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Self-Reported Changes in Providers' Hormone Therapy Prescribing and Counseling Practices After the Women's Health Initiative

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Prescribing and counseling practices in hormone therapy (HT) since publication of the Women's Health Initiative (WHI) trials have changed. Our objective was to compare changes by practice field and region.


Between December 2005 and May 2006, we mailed surveys to 938 practitioners from two large integrated health systems in the Northeastern and Northwestern United States. We received 736 responses and excluded 144 who do not prescribe/counsel about HT, leaving 592. Data included prescriber characteristics, knowledge about HT trials, and self-reported HT counseling and prescribing changes. We compared provider characteristics and HT counseling and prescribing by region and practice field (obstetrician/gynecology [OB/GYN] or primary care).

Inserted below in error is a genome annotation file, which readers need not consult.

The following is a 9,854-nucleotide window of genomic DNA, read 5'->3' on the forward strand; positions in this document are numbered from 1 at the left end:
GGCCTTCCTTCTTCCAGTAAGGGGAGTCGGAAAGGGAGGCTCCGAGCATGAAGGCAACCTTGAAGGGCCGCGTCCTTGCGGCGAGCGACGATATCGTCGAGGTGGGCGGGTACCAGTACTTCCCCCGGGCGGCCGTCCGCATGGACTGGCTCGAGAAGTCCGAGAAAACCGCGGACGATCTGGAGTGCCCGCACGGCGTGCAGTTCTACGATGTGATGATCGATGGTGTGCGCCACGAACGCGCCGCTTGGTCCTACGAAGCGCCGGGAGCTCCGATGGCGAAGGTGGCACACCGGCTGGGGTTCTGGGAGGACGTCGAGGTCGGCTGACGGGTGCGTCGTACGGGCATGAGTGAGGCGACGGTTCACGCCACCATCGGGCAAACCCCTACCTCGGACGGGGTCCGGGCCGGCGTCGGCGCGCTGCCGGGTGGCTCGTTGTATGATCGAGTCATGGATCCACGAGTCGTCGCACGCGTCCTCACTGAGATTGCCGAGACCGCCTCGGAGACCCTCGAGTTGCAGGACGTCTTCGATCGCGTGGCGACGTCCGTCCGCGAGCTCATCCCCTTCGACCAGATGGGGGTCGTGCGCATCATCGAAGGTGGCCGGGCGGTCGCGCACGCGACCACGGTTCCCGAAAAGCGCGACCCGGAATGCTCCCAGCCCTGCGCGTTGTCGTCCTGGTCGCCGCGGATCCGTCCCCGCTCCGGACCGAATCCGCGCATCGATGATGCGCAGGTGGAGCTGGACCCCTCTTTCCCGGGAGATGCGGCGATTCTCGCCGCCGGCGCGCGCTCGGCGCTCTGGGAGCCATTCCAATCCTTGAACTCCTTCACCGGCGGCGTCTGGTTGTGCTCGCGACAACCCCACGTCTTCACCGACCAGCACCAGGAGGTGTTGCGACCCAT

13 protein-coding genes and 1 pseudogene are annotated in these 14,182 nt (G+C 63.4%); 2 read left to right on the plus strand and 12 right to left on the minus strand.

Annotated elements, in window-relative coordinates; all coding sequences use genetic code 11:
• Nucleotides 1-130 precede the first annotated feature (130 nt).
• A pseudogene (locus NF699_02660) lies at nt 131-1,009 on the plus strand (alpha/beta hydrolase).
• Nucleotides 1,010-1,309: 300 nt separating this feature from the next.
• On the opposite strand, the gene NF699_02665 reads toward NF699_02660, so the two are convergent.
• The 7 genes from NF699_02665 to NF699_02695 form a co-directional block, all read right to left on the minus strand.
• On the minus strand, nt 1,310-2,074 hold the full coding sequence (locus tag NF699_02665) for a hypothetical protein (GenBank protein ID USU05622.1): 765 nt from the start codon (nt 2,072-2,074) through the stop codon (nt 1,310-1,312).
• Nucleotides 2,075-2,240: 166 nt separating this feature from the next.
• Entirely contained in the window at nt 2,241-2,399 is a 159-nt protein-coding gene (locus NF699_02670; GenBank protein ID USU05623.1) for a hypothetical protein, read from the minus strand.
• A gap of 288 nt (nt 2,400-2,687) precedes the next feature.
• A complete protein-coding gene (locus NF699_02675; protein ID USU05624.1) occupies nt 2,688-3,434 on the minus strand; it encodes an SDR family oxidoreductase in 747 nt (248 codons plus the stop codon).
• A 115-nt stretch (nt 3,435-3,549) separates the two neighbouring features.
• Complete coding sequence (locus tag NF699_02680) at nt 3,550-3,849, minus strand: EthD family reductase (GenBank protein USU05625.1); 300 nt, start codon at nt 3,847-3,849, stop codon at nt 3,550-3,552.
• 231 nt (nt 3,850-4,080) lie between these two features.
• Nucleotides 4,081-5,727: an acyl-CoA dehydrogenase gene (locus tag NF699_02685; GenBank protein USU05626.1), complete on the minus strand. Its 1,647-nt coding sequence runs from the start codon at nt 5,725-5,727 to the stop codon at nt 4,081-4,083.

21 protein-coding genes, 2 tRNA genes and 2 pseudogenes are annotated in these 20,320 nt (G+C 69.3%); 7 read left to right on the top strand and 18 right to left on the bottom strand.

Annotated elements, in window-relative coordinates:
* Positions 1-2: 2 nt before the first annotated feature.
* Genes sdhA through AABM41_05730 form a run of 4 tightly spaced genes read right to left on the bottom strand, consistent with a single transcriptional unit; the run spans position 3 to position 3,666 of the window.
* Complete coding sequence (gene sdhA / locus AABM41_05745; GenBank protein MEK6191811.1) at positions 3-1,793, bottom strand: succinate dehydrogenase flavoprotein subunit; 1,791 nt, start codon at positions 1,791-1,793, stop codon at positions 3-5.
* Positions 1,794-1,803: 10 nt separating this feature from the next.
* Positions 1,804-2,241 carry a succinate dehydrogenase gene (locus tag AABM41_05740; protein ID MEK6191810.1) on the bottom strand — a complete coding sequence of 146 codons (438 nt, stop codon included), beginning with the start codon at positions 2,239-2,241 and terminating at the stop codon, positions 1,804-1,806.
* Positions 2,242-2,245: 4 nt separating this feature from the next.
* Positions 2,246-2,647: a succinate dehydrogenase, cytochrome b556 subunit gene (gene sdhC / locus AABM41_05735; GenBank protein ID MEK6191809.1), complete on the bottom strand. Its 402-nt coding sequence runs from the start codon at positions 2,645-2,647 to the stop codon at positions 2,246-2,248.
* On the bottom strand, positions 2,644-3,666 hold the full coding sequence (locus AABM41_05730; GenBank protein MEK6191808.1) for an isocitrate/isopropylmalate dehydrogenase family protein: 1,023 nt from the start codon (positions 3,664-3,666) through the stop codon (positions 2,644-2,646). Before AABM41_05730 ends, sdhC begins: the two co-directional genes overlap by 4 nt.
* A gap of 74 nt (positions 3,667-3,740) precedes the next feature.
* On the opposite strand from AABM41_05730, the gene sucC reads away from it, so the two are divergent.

Respondents included 79 OB/GYNs and 513 primary care providers. OB/GYNs were more likely, than primary care providers to consider themselves experts regarding the Heart and Estrogen/progestin Replacement Study (HERS) and WHI trials (30.4% vs. 8.2%, p < 0.001). The majority (87%) were cautious about HT use, especially primary care providers (p < 0.01 compared to OB/GYNs). Respondents reported prescribing less oral unopposed estrogen (64%) and combination estrogen/progestin (81%) post-WHI. OB/GYNs were less likely to report decreases in oral unopposed estrogen use (p = 0.006). Use of lower-dose and transdermal products (low-dose estrogen, vaginal estrogen, estradiol vaginal ring) increased, especially by OB/GYNs.


Our study highlights numerous HT prescribing and counseling differences between primary care and OB/GYN providers. Reasons for these differences are unknown but may be related to self-reported WHI/HERS knowledge. HT formulations used in the WHI trials are being replaced by low-dose and alternate formulations. Studies to support this practice are needed.

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